“What?” I cried.
“Yes, sir. Didn’t I mention it? Why, the day after you and the President were here that night, his Excellency came down in the afternoon, when you’d gone out to the Piazza, and said he wanted it. He said, sir, that you’d said it was to go to the Ministry of Finance. He was very affable, sir, and told me that it was necessary the original should be submitted to the minister for his inspection; and as he was passing by (he’d come in to cash a check on his private account) he’d take it up himself. Hasn’t he given it back to you, sir? He said he would.”
I had just strength enough to gasp out:
“Slipped his memory, no doubt. All right, Jones.”
“May I go now, sir?” said Jones. “Mrs. Jones wanted me to go with her to—”
“Yes, go,” said I, and as he went out I added a destination different, no doubt, from what the good lady had proposed. For I saw it all now. That old villain (pardon my warmth) had stolen my forged cable, and, if need arose, meant to produce it as his own justification. I had been done, done brown—and Jones’ idiocy had made the task easy. I had no evidence but my word that the President knew the message was fabricated. Up till now I had thought that if I stood convicted I should have the honor of his Excellency’s support in the dock. But now! why now, I might prove myself a thief, but I couldn’t prove him one. I had convinced Jones, not for my good, but for his. I had forged papers, not for my good, but for his. True, I had spent the money myself, but—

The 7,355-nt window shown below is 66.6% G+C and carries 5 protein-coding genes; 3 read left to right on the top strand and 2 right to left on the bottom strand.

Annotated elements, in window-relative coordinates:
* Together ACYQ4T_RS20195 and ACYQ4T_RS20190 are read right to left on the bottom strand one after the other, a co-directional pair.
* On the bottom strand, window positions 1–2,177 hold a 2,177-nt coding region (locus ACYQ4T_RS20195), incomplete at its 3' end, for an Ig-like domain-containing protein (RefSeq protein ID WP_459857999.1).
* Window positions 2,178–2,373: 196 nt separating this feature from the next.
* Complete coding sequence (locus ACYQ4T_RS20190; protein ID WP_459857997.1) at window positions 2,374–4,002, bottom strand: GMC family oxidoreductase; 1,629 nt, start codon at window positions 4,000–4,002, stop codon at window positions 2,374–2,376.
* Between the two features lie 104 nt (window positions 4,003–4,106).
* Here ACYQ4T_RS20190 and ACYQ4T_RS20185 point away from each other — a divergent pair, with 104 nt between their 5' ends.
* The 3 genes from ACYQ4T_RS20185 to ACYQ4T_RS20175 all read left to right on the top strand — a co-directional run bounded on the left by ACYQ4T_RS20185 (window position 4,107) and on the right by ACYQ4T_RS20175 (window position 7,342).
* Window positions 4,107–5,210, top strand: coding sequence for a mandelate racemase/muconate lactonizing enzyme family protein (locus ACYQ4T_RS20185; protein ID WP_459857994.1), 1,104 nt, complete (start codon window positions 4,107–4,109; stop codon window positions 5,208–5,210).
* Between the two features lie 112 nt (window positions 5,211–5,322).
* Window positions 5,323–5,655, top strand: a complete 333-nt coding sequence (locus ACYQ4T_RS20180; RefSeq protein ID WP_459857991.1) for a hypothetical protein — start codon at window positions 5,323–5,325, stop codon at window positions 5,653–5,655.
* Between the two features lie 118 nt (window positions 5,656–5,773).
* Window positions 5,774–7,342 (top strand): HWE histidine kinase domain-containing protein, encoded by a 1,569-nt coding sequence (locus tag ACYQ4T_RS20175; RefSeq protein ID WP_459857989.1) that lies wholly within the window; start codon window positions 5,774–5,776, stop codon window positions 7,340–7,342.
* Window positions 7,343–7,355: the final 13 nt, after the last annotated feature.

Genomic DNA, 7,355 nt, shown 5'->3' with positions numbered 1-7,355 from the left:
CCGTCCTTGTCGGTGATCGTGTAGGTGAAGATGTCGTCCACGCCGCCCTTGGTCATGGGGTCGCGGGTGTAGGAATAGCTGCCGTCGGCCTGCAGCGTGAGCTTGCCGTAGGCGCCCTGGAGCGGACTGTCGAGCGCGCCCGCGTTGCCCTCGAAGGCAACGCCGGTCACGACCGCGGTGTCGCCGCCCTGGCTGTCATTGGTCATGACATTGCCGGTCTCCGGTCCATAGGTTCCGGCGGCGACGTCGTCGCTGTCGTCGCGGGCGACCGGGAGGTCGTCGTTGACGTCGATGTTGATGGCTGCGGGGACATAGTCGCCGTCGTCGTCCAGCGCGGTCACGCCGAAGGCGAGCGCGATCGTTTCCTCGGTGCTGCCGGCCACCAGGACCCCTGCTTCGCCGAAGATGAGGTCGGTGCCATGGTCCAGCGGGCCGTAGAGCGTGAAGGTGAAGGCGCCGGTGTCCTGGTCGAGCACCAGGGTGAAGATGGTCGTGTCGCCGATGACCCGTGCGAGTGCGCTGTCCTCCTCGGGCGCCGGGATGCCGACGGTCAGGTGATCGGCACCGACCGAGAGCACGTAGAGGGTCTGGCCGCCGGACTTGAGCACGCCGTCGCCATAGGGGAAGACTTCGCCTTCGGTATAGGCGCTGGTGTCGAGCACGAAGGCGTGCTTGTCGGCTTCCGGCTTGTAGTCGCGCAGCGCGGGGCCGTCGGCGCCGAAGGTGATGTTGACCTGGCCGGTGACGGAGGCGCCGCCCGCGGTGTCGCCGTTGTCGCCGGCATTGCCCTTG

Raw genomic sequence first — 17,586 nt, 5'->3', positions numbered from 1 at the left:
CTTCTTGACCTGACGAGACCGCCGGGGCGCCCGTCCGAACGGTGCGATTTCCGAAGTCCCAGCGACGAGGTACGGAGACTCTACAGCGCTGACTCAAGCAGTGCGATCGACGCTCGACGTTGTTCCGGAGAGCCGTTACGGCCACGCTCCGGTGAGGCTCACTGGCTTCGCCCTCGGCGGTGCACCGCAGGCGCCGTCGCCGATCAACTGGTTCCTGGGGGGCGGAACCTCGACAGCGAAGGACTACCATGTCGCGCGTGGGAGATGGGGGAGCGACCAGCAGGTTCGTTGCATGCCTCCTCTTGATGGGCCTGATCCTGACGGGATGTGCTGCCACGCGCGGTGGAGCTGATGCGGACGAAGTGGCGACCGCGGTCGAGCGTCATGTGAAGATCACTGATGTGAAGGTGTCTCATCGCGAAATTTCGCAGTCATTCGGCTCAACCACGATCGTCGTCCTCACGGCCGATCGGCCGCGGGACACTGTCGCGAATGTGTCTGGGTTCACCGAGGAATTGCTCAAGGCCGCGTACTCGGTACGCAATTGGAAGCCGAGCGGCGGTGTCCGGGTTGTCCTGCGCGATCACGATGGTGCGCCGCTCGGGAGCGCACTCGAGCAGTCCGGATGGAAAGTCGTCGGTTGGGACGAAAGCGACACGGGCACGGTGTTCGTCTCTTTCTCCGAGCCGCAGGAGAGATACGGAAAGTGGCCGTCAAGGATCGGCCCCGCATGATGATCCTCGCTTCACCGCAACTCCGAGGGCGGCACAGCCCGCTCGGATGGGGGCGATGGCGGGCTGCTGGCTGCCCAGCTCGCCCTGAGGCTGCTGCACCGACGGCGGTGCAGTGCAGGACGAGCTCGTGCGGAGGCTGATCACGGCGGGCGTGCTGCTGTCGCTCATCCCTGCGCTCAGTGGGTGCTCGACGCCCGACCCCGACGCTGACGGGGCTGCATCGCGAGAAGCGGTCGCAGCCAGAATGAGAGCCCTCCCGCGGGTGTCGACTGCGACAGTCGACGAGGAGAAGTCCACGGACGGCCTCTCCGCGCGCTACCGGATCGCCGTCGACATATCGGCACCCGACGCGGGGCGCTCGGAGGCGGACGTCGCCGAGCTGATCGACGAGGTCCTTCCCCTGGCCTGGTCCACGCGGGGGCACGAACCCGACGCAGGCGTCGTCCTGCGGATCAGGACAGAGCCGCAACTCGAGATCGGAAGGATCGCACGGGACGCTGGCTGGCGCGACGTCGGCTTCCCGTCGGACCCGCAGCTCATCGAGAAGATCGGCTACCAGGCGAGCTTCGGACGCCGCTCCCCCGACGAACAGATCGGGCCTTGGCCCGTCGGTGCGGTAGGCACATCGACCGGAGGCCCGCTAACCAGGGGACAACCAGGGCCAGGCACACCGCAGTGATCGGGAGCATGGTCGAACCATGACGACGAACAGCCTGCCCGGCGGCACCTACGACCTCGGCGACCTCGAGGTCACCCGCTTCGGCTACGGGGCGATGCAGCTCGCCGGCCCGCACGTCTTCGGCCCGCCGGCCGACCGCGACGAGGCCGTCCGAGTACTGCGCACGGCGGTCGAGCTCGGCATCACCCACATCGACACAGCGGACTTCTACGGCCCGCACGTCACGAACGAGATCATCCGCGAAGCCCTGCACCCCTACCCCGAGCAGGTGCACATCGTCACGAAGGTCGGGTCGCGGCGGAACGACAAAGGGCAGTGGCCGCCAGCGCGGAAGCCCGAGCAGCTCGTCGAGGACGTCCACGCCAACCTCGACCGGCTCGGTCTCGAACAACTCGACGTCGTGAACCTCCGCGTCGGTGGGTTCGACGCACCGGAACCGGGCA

“Damn it all!” I cried in the bitterness of my spirit, “he won about three-quarters of that.”
And his Excellency’s words came back to my memory, “I make the most of my opportunities.”
MOURONS POUR LA PATRIE!
The next week was a busy one for me. I spent it in scraping together every bit of cash I could lay my hands on. If I could get together enough to pay the interest on the three hundred thousand dollars supposed to be invested in approved securities,—really disposed of in a manner only known to his Excellency,—I should have six months to look about me. Now, remaining out of my “bonus” was nil, out of my “reserve fund” ten thousand dollars. This was enough. But alas! how happened it that this sum was in my hands? Because I had borrowed five thousand from the bank! If they wouldn’t let their own manager overdraw, whom would they? So I overdrew. But if this money wasn’t back before the monthly balancing, Jones would know! And I dared not rely on being able to stop his mouth again. When I said Johnny Carr was the only honest man in Aureataland I forgot Jones. To my grief and annoyance Jones also was honest, and Jones would consider it his duty to let the directors know of my overdraft. If once they knew, I was lost, for an overdraft effected privately from the safe by the manager is, I do not deny it, decidedly irregular. Unless I could add five thousand dollars to my ten thousand before the end of the month I should have to bolt!